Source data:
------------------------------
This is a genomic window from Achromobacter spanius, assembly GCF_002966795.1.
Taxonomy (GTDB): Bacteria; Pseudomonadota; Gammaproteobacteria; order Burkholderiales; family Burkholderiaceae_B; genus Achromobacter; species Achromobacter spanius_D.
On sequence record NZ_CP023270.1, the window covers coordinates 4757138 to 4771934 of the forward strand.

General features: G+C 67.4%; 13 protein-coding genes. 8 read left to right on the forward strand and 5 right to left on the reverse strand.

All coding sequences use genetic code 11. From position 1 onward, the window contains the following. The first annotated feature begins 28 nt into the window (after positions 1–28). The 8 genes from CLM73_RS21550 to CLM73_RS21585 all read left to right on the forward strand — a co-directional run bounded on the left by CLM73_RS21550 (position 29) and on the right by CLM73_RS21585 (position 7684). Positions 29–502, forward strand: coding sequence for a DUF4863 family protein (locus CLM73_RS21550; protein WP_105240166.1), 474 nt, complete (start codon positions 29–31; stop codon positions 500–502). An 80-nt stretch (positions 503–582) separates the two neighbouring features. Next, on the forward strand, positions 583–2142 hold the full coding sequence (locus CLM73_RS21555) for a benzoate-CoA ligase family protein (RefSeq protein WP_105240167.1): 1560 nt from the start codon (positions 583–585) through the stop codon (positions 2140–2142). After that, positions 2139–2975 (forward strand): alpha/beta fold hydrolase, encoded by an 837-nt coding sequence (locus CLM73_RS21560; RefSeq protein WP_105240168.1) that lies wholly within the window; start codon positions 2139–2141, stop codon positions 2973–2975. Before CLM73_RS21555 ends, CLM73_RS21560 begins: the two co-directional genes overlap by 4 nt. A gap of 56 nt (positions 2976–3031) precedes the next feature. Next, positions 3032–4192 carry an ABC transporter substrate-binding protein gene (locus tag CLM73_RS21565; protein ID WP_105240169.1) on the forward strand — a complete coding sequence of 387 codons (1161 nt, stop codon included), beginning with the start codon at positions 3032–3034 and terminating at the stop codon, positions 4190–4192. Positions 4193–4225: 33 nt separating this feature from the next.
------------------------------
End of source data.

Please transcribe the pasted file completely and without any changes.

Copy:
This is a genomic window from Achromobacter spanius, assembly GCF_002966795.1.
Taxonomy (GTDB): Bacteria; Pseudomonadota; Gammaproteobacteria; order Burkholderiales; family Burkholderiaceae_B; genus Achromobacter; species Achromobacter spanius_D.
On sequence record NZ_CP023270.1, the window covers coordinates 4757138 to 4771934 of the forward strand.

General features: G+C 67.4%; 13 protein-coding genes. 8 read left to right on the forward strand and 5 right to left on the reverse strand.

All coding sequences use genetic code 11. From position 1 onward, the window contains the following. The first annotated feature begins 28 nt into the window (after positions 1–28). The 8 genes from CLM73_RS21550 to CLM73_RS21585 all read left to right on the forward strand — a co-directional run bounded on the left by CLM73_RS21550 (position 29) and on the right by CLM73_RS21585 (position 7684). Positions 29–502, forward strand: coding sequence for a DUF4863 family protein (locus CLM73_RS21550; protein WP_105240166.1), 474 nt, complete (start codon positions 29–31; stop codon positions 500–502). An 80-nt stretch (positions 503–582) separates the two neighbouring features. Next, on the forward strand, positions 583–2142 hold the full coding sequence (locus CLM73_RS21555) for a benzoate-CoA ligase family protein (RefSeq protein WP_105240167.1): 1560 nt from the start codon (positions 583–585) through the stop codon (positions 2140–2142). After that, positions 2139–2975 (forward strand): alpha/beta fold hydrolase, encoded by an 837-nt coding sequence (locus CLM73_RS21560; RefSeq protein WP_105240168.1) that lies wholly within the window; start codon positions 2139–2141, stop codon positions 2973–2975. Before CLM73_RS21555 ends, CLM73_RS21560 begins: the two co-directional genes overlap by 4 nt. A gap of 56 nt (positions 2976–3031) precedes the next feature. Next, positions 3032–4192 carry an ABC transporter substrate-binding protein gene (locus tag CLM73_RS21565; protein ID WP_105240169.1) on the forward strand — a complete coding sequence of 387 codons (1161 nt, stop codon included), beginning with the start codon at positions 3032–3034 and terminating at the stop codon, positions 4190–4192. Positions 4193–4225: 33 nt separating this feature from the next.